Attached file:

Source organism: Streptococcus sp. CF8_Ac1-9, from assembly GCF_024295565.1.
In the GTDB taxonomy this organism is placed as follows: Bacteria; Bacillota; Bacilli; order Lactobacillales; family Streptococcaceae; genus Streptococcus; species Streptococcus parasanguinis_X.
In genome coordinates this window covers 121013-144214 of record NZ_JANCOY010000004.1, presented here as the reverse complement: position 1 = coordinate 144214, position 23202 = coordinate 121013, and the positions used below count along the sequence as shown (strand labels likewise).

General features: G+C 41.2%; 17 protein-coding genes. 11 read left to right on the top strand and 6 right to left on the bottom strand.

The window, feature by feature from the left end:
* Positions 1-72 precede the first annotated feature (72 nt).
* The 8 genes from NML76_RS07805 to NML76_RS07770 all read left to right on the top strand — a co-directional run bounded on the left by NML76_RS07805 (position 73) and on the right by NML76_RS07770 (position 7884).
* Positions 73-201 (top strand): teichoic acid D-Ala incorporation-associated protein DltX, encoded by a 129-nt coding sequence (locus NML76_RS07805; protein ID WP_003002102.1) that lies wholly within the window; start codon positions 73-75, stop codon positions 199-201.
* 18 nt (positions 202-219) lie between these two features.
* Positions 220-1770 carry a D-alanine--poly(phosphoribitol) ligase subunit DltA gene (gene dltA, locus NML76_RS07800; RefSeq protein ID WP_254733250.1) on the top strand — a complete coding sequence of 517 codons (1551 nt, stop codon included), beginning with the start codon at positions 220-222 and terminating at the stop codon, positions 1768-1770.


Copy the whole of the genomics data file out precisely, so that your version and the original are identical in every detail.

Source organism: Streptococcus sp. CF8_Ac1-9, from assembly GCF_024295565.1.
In the GTDB taxonomy this organism is placed as follows: Bacteria; Bacillota; Bacilli; order Lactobacillales; family Streptococcaceae; genus Streptococcus; species Streptococcus parasanguinis_X.
In genome coordinates this window covers 121013-144214 of record NZ_JANCOY010000004.1, presented here as the reverse complement: position 1 = coordinate 144214, position 23202 = coordinate 121013, and the positions used below count along the sequence as shown (strand labels likewise).

General features: G+C 41.2%; 17 protein-coding genes. 11 read left to right on the top strand and 6 right to left on the bottom strand.

The window, feature by feature from the left end:
* Positions 1-72 precede the first annotated feature (72 nt).
* The 8 genes from NML76_RS07805 to NML76_RS07770 all read left to right on the top strand — a co-directional run bounded on the left by NML76_RS07805 (position 73) and on the right by NML76_RS07770 (position 7884).
* Positions 73-201 (top strand): teichoic acid D-Ala incorporation-associated protein DltX, encoded by a 129-nt coding sequence (locus NML76_RS07805; protein ID WP_003002102.1) that lies wholly within the window; start codon positions 73-75, stop codon positions 199-201.
* 18 nt (positions 202-219) lie between these two features.
* Positions 220-1770 carry a D-alanine--poly(phosphoribitol) ligase subunit DltA gene (gene dltA, locus NML76_RS07800; RefSeq protein ID WP_254733250.1) on the top strand — a complete coding sequence of 517 codons (1551 nt, stop codon included), beginning with the start codon at positions 220-222 and terminating at the stop codon, positions 1768-1770.